One of the songs she wrote in the months following school, “Boyfriend Jeans,” caught the attention of her manager. “I just wrote it in my bedroom and made a crappy demo on Garage Band,” she says. “And within two weeks I was here in the States showcasing for all these major labels.”

She signed with Sony and just before her 17th birthday moved to Atlanta, where her manager is based, with her sights set on making it big in America. “Not that you can’t do it from Australia,” she says. “But really — it sounds bad — but if you break America, you break the rest of the world.”

Giving her a major push toward that break is Quincy Jones, who produced “You Don’t Own Me” with Gore in the Sixties and, as luck would have it, happened to be friends with Grace’s manager. “One day my manager was at Quincy’s house, and he asked Quincy, ‘If we were to remake one of your records, what would you suggest’?” Grace says. “I think he’d heard a few of my records, and I think just hearing my voice, and the fact that I was around the same age as Lesley when she recorded the song, he obviously felt that that was a message that needed to be heard by a younger generation. And that was a year ago.”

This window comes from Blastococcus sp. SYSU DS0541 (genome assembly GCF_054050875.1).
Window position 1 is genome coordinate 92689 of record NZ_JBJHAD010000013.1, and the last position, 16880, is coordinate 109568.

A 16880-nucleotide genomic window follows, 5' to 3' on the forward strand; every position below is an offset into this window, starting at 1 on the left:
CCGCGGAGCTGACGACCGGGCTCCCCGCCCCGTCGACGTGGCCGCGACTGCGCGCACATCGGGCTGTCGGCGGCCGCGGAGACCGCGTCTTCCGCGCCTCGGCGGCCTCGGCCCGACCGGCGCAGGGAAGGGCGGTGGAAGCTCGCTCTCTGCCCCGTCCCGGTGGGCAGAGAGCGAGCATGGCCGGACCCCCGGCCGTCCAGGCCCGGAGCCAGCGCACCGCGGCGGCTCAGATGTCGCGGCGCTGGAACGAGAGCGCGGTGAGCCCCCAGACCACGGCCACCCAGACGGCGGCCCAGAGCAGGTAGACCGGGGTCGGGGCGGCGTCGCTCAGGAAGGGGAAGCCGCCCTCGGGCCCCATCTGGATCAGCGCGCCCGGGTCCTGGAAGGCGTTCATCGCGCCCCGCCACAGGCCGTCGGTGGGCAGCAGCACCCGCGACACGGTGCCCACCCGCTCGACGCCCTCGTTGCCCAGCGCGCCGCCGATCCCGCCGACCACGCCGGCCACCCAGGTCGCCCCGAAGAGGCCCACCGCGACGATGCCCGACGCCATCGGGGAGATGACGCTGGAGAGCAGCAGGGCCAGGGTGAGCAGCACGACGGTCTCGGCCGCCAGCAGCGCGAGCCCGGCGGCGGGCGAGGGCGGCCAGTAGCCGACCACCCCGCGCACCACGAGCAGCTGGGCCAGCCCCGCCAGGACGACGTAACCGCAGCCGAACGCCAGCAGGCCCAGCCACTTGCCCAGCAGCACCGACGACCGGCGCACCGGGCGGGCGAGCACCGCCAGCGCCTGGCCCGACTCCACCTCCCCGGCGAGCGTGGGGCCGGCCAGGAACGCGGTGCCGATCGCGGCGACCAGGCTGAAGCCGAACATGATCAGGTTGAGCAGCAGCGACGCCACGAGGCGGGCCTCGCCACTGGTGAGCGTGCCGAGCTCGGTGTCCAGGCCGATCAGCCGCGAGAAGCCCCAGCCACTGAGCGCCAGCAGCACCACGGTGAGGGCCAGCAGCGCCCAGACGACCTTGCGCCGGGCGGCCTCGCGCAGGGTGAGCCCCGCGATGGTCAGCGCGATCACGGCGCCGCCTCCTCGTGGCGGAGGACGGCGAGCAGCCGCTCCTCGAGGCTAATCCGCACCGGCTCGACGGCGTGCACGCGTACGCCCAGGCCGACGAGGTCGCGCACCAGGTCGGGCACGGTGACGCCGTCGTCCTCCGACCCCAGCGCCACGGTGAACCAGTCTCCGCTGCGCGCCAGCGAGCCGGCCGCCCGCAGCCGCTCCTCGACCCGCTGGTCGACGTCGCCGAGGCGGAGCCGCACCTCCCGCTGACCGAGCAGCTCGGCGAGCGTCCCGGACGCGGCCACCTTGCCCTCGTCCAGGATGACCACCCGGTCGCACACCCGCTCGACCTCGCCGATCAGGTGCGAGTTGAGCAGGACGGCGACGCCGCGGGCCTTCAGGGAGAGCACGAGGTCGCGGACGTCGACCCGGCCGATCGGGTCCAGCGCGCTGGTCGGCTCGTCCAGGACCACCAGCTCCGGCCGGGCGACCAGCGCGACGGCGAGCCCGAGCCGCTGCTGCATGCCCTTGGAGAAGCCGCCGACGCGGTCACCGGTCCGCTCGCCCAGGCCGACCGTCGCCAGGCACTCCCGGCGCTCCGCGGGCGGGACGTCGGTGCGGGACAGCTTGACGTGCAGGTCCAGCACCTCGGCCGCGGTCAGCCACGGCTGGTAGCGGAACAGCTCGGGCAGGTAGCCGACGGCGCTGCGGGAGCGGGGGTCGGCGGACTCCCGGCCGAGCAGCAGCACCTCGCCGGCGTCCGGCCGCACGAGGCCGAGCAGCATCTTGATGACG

The process was expedited when Gore died from lung cancer in February 2015. “Quincy was like, ‘Now we’ve got to put this out as a tribute,'” Grace says. “And within a week of him saying that, it was out. When Quincy speaks, everyone jumps.” Her version features a verse by rising Oakland rapper G-Eazy, and admittedly took many attempts to get right. “It didn’t start as a tribute, and it wasn’t meant to be a single, it wasn’t meant to be anything,” Grace says. “It was really just meant to be put out in her honor, and we’d see what happens.”

The young vocalist’s version topped both the Australian and British charts, and she found herself churning out an EP, booking American TV appearances and gearing up for a full-length album release. “Some people don’t even know it’s a cover,” she says of the song. “People just connect with it, I guess, because the message is timeless.”